At Limagrain Europe, 140 different maize seed varieties are produced and a lot of attention is paid to studying new varieties, specifically for use as silage feed. “We invest a lot of time and effort to study the effect of our silage maize varieties in the animals and have carried out a set of trials to test for digestibility, feed efficiency and effect on milk production for example”, explains Benoît Delord, animal nutrition project manager at Limagrain Europe. “In 1977, our company split the grain maize breeding programme from the silage maize breeding programme and in 1997, we started the LG Animal Nutrition concept, dedicated to studying maize varieties and their applications and effects for animals. We have dedicated research on fibre digestibility for example, which taught us that variability of digestibility is linked to the content and the organisation of the cell wall structure. Digestibility of cell walls in turn depends on the possibility for ruminal cellulolytic bacteria to access digestible fibres. But we also look closely at starch digestibility, dry matter content at harvest and the fermenting/ensiling period amongst others. Starch digestibility is a complicated topic. There is a big genetic variability of Starch Rumen Degradability (SRD) so it is important to be able to characterise our varieties”, according to Delord.

To test the quality of the maize silage, Limagrain uses online NIRS in the silage chopper to measure the yield, energy content, composition (starch, protein, energy and NDF) and the digestibility. This has generated a wealth of data over the last few years. With this data, the breeding company can predict the nutrient levels of the plant more easily. “We analyse around 200,000 samples per year”, explains Delord.

Sampling of young maize plant (part of the leaves) for the molecular assisted breeding. Photo: Limagrain

Higher digestibility can save feed costs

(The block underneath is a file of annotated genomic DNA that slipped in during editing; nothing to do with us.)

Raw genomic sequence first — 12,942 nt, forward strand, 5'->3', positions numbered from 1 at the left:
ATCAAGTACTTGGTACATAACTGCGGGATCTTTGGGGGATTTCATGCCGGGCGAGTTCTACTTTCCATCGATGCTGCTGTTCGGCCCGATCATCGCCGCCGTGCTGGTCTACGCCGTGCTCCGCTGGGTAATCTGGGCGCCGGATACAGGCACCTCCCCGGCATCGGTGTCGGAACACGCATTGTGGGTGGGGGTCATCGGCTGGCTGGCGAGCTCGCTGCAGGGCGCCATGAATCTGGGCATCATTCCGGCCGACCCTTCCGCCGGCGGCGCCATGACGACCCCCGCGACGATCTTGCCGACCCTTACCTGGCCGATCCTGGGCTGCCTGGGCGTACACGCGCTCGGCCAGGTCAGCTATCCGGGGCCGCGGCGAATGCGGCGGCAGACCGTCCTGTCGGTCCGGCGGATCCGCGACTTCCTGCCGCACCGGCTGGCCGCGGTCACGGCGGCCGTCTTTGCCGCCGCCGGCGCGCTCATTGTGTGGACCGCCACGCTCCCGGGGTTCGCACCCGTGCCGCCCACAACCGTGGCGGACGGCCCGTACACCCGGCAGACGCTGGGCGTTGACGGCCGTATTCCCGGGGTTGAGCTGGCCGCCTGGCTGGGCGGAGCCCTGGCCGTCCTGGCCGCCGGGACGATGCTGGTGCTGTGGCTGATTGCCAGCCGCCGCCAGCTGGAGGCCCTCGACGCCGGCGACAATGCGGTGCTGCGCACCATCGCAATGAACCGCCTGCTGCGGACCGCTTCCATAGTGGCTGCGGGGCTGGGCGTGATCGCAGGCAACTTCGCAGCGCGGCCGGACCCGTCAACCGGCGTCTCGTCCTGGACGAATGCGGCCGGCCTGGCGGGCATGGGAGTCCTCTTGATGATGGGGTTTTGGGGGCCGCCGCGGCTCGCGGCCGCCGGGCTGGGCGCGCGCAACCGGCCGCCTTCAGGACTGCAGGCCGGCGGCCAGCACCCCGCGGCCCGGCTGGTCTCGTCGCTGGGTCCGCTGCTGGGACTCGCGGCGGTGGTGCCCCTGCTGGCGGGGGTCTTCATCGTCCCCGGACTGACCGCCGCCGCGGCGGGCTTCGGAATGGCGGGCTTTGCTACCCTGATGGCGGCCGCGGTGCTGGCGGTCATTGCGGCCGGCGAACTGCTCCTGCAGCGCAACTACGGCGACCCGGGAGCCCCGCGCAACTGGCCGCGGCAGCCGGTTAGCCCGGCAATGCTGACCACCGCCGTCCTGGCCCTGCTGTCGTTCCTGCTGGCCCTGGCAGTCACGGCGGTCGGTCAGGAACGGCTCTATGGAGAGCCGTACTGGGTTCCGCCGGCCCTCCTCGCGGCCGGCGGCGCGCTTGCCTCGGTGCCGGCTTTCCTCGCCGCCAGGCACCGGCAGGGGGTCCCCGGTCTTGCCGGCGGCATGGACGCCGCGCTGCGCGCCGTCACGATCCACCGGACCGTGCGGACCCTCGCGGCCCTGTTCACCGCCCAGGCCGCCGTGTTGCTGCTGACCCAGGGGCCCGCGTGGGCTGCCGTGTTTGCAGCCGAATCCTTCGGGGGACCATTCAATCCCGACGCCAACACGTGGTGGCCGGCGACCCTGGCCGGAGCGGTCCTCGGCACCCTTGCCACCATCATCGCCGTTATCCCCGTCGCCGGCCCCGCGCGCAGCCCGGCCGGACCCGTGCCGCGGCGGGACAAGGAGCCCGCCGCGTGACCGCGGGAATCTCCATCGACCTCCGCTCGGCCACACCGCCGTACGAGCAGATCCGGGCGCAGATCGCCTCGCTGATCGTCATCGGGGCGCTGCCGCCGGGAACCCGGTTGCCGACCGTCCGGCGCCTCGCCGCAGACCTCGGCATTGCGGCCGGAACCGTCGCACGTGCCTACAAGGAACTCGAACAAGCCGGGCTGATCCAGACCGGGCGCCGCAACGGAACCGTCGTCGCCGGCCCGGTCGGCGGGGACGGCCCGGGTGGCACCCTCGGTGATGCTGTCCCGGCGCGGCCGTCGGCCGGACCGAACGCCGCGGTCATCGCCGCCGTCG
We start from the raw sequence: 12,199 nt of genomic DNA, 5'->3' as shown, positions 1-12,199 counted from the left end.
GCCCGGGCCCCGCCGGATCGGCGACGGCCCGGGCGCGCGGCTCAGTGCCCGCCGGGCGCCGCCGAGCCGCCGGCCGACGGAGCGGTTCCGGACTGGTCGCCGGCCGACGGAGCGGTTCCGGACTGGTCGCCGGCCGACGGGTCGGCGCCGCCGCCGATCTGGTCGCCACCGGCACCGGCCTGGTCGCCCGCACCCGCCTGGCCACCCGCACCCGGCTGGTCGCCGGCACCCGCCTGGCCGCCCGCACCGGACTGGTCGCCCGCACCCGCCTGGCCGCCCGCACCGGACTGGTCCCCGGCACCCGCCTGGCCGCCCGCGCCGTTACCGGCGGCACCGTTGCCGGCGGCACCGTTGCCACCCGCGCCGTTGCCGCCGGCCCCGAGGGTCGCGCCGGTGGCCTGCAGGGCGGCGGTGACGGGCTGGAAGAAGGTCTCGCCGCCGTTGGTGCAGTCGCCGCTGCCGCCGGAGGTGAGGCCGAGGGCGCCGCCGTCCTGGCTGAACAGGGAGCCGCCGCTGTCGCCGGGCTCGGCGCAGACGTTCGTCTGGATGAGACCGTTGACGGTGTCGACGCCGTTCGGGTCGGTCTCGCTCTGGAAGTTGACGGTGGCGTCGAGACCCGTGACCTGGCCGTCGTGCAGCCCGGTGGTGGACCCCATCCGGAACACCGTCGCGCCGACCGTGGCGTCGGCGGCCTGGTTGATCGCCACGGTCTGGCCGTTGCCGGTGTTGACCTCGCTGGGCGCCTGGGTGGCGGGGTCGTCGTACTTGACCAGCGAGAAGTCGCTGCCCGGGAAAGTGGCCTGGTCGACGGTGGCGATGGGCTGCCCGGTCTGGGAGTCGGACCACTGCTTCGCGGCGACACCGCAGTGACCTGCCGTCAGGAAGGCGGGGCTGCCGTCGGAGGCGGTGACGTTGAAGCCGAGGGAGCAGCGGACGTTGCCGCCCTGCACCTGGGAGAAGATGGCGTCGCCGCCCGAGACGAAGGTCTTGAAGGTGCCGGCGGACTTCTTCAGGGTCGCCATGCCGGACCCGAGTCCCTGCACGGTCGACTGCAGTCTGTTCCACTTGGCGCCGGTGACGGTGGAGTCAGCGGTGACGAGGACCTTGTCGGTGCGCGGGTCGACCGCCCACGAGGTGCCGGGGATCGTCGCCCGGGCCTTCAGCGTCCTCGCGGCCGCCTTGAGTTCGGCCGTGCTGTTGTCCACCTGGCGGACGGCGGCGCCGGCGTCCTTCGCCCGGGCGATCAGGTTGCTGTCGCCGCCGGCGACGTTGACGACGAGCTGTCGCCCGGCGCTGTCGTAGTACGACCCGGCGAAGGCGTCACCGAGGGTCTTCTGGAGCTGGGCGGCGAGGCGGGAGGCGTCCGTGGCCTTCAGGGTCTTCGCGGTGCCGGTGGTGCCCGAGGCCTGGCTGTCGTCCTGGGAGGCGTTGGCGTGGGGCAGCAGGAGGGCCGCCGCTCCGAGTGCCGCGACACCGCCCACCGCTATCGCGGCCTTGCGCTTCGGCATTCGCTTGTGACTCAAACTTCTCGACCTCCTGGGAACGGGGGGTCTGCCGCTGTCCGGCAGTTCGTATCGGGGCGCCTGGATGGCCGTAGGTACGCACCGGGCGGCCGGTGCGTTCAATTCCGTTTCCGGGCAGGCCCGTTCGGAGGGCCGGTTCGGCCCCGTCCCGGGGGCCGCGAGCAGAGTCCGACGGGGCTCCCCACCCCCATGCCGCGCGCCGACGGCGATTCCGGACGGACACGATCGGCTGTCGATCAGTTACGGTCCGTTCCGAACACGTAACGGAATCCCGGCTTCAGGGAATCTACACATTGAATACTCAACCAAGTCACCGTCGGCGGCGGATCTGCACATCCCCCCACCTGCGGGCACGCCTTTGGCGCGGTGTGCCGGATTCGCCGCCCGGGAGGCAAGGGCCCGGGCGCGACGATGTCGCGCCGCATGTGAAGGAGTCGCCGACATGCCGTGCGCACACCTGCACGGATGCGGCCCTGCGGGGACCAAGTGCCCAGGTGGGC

Thanks to improvements made in the last few years, and to the use of new tools and methods, NDF digestibility can get very close to bm3 hybrids”, explains Delord. Brown midrib (BM) hybrids have a naturally occurring gene that reduces lignin in the cornstalk, hence improving the fibre digestibility. The bm3 mutation is known to have the highest digestibility over other bm mutations. “A higher digestibility can save the dairy farmer feed costs, as less feed is needed to produce the milk. This is very important as milk prices are low in Europe”, adds Delord. “Within the LGAN concept, our ambition is to continue to provide the best maize genetics for the dairy farmers and the cattle producers. Our research keeps on breeding high yielding and high quality (digestibility and energy content) varieties. We believe that in the current challenging economic situation, good quality forages will help the farmers to improve their profitability thanks to a better feed efficiency.

Also we will continue to assist farmers with different services (LG LAB portable NIRS, decision support tool to predict maize silage harvest date…) to help them to produce good quality forages and while remaining competitive. Maize silage will continue to be a really cost-effective forage for producing milk in Europe. This is our commitment through the LGAN approach”, concludes Delord.

French maize project
Amaizing is a project, aimed to support the competitiveness of the French maize breeding sector as well as meeting society demand for sustainability and quality. The project runs from 2012 to 2020 and has a total investment of 27.5 million euros from 23 partners. Amaizing will combine genetics, genomics, and ecophysiology analyses with high throughput phenotyping and genotyping to perform association studies and identify markers and candidate genes responsible for traits of agronomic interest such as yield, quality and tolerance to abiotic stress. The project will therefore bring knowledge, and breeding methods for creation of new varieties of improved maize.
Emmy Koeleman Freelance editor